Currently, many special purpose entities that are formed to loan project companies capital under the EB-5 Program (commonly referred to as the “loan approach” by EB-5 practitioners) are seeking interim financing to bridge the gap between the filing and approval of their investors’ I-526 Petitions by the United States Citizenship and Immigration Service.  Unfortunately, certain lenders have been unwilling to provide bridge capital to these special purpose entities (“Lending Conduits”) because of a failure by these Lending Conduits to comply with the Investment Company Act of 1940, as amended (the “ICA”), and the lender and/or its financial intermediary are unwilling to assume that risk.

For example, in one such case, the Lending Conduit was in the process of raising funds in excess of $50 million for the benefit of a specific project company (i.e., the job creating enterprise).  Recognizing that the registration exemption afforded by Section 3(c)(1) of the ICA was not available (the exemption is only available if there are no more than 100 investors), the intermediary arranging the loan inquired what exemption the Lending Conduit was relying on to avoid registration with the Securities and Exchange Commission (“SEC”) under the ICA.  The Lending Conduit responded that it had consulted legal counsel and was advised that the ICA did not apply to special purpose vehicles (i.e., the Lending Conduit) whose sole purpose is to raise money to loan to a related project company for a single real estate development purpose.  The Lending Conduit would hold no assets other than the loan instrument.

Personally, I wish that the Lending Conduit were correct.  It would make my job easier and my clients ecstatic that they do not have to structure their deals to comply with an exemption or exclusion from the ICA (and possible compliance with the Investment Advisers Act of 1940 or similar state laws, a discussion of which is beyond the scope of this article).  However, based on my review of the ICA and personal conversations with the SEC’s Division of Investment Management, the SEC takes the position that loan instruments between Lending Conduits and the project company borrowers are investment securities for ICA purposes.  Further, the SEC has addressed the use of special purpose financing conduits and has concluded that they are investment companies that require an exemption from the ICA to avoid registration with the SEC.  Specifically, the SEC adopted Rule 3a-5 to enable holding companies that wanted to raise capital through special purpose entities (known as “financing subsidiaries”) to provide needed capital to the holding company and/or its subsidiaries to avoid registration with the SEC.  Rule 3a-5 provides an exemption from registration under the ICA for both the holding company and its special purpose financing entity if certain criteria are satisfied.  Unfortunately, to avail itself of this exemption, the special purpose entity may not grant its investors any voting rights – which are, as we all know, a fundamental requirement of the EB-5 Program. Specifically, to qualify for the EB-5 Program, investors must be provided certain voting rights, the absence of which will result in a denial of the I-526 Petition.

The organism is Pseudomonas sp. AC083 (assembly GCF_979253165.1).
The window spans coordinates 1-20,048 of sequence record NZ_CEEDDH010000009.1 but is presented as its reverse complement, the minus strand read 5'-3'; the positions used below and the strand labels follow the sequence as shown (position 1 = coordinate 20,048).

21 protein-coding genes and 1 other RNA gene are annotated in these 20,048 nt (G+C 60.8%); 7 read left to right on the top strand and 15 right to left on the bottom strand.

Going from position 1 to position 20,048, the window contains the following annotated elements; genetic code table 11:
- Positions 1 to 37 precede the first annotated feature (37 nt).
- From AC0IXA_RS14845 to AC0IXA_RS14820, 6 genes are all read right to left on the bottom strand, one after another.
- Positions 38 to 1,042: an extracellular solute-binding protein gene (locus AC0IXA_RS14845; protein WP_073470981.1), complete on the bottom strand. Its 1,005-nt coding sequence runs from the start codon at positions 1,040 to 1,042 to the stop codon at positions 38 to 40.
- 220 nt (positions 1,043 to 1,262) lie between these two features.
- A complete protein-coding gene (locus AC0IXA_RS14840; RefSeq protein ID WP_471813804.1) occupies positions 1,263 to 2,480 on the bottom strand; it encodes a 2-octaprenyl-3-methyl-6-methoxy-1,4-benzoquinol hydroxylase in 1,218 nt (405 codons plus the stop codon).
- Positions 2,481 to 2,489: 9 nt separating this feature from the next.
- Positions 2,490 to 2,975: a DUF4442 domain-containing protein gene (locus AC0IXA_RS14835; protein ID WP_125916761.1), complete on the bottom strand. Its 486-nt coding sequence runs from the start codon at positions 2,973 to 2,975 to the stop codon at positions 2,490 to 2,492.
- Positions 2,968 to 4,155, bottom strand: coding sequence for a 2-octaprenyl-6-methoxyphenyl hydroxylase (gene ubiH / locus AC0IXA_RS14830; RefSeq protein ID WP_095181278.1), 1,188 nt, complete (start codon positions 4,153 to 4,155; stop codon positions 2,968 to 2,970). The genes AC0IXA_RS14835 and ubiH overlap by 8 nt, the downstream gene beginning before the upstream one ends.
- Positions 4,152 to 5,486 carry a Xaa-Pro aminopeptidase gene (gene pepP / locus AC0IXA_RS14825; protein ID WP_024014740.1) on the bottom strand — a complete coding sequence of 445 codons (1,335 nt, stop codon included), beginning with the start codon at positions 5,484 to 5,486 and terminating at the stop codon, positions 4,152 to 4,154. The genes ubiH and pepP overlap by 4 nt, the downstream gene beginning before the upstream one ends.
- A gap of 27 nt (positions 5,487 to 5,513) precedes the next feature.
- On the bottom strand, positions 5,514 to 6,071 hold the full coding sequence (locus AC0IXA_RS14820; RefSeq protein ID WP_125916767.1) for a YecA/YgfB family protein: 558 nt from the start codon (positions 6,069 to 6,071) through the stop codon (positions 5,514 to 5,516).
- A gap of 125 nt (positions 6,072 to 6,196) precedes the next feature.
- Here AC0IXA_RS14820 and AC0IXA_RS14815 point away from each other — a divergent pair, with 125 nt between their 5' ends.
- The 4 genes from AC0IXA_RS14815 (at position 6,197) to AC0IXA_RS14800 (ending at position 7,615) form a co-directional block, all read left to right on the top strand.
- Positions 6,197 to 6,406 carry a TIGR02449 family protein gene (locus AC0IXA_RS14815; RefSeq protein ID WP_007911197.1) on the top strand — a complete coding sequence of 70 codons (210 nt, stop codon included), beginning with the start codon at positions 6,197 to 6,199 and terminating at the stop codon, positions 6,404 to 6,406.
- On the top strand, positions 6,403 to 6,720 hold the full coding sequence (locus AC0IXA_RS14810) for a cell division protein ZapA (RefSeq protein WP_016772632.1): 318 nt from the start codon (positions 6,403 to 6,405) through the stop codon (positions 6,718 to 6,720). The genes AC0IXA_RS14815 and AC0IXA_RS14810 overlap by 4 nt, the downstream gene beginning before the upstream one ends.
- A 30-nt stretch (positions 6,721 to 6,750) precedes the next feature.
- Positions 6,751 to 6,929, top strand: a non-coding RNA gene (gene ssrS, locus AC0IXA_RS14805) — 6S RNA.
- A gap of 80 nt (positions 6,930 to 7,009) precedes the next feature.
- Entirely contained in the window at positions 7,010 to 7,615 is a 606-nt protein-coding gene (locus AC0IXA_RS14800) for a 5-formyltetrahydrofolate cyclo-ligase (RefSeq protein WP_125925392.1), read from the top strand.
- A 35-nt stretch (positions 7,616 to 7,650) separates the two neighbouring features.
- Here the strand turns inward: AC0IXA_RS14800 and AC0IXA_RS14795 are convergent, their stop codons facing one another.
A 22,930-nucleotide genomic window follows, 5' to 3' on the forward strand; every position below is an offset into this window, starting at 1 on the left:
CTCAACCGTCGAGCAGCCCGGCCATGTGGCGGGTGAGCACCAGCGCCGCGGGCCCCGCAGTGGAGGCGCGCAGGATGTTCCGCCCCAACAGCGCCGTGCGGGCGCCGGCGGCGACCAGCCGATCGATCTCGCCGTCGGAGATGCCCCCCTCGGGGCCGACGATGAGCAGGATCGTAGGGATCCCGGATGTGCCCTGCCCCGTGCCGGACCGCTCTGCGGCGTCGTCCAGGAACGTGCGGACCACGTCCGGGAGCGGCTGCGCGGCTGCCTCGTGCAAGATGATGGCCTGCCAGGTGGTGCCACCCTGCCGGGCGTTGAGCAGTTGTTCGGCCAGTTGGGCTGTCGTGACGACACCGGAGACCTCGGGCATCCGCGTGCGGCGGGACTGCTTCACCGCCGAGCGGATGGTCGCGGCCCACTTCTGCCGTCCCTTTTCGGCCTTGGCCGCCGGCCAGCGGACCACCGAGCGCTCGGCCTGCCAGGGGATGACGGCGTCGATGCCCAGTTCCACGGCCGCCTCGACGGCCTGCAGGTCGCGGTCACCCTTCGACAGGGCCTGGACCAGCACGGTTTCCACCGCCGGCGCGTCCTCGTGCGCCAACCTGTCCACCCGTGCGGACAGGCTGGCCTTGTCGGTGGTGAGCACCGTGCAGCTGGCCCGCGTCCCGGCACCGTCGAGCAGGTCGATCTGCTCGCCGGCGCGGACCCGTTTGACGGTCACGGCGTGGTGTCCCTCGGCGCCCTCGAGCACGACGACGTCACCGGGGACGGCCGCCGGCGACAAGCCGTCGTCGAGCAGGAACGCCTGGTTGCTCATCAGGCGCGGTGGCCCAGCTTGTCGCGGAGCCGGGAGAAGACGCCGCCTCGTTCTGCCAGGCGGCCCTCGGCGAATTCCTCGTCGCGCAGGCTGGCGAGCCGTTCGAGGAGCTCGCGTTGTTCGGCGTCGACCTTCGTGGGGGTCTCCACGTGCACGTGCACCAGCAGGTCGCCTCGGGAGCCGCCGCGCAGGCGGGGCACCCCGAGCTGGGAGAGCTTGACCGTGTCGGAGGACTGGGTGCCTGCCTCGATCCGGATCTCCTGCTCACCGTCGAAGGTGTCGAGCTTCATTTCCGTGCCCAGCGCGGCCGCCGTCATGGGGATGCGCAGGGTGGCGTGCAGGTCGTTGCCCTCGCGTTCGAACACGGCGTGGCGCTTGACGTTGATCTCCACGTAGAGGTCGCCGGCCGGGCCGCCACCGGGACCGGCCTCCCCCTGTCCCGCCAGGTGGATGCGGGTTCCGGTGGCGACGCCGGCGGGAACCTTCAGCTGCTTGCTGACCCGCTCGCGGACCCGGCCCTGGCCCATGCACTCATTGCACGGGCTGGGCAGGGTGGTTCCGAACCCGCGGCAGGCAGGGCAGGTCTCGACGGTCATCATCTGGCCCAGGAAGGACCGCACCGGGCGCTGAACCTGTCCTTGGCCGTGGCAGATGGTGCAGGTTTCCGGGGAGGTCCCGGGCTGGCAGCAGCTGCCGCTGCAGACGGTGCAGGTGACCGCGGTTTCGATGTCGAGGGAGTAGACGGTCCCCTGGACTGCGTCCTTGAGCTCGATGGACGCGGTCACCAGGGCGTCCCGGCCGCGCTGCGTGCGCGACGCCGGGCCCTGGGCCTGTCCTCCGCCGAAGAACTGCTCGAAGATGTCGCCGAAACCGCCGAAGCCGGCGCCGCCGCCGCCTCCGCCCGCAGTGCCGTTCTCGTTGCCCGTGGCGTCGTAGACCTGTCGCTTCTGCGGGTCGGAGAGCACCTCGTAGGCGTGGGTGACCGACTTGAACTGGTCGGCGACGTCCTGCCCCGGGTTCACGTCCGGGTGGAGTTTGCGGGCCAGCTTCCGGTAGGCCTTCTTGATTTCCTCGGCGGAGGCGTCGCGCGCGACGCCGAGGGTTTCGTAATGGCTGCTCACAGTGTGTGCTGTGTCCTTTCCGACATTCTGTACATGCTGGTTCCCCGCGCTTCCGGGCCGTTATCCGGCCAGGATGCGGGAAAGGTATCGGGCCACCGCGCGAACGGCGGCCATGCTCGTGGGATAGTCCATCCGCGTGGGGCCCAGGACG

Accordingly, special purpose entities (e.g., limited partnerships or limited liability companies) formed to raise capital from EB-5 investors to then loan or invest those proceeds in another entity (whether related on unrelated) must register with the SEC under the ICA, unless there is an available exemption or another structure to avoid being characterized as an investment company under the ICA; or seek a no action letter from the SEC that it will not undertake an enforcement action against the special purpose entity for failure to register under the ICA.

Currently, we are discussing with clients the possibility of seeking such a no action letter.  The voting rights granted under the EB-5 Program are minimal and we are hopeful that the SEC will understand that the only reason such voting rights exist are to comply with the EB-5 Program, and for no other purpose — in essence, complying with the spirit and intent of Rule 3a-5.  However, the SEC has the final word which may be provided through a no action letter, an enforcement action or, as hoped by many existing regional centers and existing special purpose entities that have raised more than $50 million through a single entity (or multiple entities that can avoid integration as applied by the SEC), by no action act all.

On September 10, 2012, The Daily ran an article in which it reported that an immigration official, speaking with anonymity, reported that the “SEC has requested ‘some 500 files’ related to the program.”  The article then quotes the official as stating that the “goal is sanctions and penalties” and further adding that “the SEC requested the documents as USCIS attorneys were conducting their own review of whether the EB-5 program had been following securities regulations.” The official also reported that “attorneys discovered ‘a pattern of not following the rules’ . . .  ‘[t]his is huge; this shuts down everybody.’”   Given the SEC’s heightened attention to the EB-5 Program, I suggest that existing and future Lending Conduits fit within an available exemption to the ICA when structuring a capital raise under the EB-5 Program.